It’s Time to Drop the Charges

PC: Alex Slitz

By Chris Keeve and Jeremy Porter, originally published in the Lexington Herald-Leader, July 14, 2022

The charges against Emma Anderson, Erin Doherty, Bradley Milford Lopez, Erin Price, Aiiden Robinson, Sarah Williams, James Woodhead and Liane Woodhead being prosecuted by outgoing Fayette County Attorney Larry Roberts—with trials and hearings this week—are yet another watershed moment in which Lexington must face its past and choose its future. The Constitution of Kentucky, Section 1 Sixth Part, codifies what we also find in the First Amendment to the U.S. Constitution: “The right of assembling together…” While rights are not given by the state, only acknowledged by them, this right was demonstrated in full force in Lexington, just like many United States cities, in the summer of 2020. When it came time to protest in the streets of Lexington following the murders of Breonna Taylor, George Floyd and Ahmaud Arbery (among too many others), thousands of folks showed up–and their protests crystalized around the campaign for Lexington Police Accountability.

Continue reading “It’s Time to Drop the Charges”

The Violence Happening in Our Midst

Clancy Dunigan
The Poor People’s Campaign resists and rises above systems of oppression in Olympia, Washington (PC: Clancy Dunigan)

The Poor People’s Campaign keeps on rolling. This is from Jeremy Porter in Kentucky:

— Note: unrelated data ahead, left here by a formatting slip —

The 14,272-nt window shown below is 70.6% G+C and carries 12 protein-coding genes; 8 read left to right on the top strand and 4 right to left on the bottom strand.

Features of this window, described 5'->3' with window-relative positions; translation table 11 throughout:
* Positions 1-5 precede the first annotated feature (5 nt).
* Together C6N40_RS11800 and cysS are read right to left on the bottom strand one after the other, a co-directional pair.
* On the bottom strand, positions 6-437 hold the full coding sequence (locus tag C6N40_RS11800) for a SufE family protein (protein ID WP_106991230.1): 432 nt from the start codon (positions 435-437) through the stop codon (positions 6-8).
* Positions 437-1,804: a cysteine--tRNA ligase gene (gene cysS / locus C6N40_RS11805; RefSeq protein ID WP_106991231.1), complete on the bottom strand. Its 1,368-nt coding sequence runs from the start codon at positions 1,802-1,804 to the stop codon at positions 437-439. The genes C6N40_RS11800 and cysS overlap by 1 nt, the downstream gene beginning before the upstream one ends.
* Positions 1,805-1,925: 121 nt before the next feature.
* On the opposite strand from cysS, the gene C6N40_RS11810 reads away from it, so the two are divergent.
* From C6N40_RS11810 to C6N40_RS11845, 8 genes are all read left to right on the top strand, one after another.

There is a long history of nonviolent civil disobedience in this country and around the world. The goal is not to be arrested, but to bring attention to the violence happening in our midst. If we get arrested on the road to justice, then we are willing. This violence includes: People without dignified affordable housing (where an individual in KY has to work 77 hours a week on minimum wage just to afford a two bedroom apartment), the 40% of homeless youth who are queer, 200,000 people who die in this country annually from lack of wealth, 1 in 5 KY children who don’t know where their next meal will come from…these are just the tip of the iceberg of violence happening daily.

Our goal in the Kentucky Poor People’s Campaign: A National Call for Moral Revival is to wage peace and justice against this violence, but first people must know it exists…and so we name it and make it known through nonviolent moral fusion direct action, which sometimes means risking the breaking of a law to bring attention to the unjust laws all around us.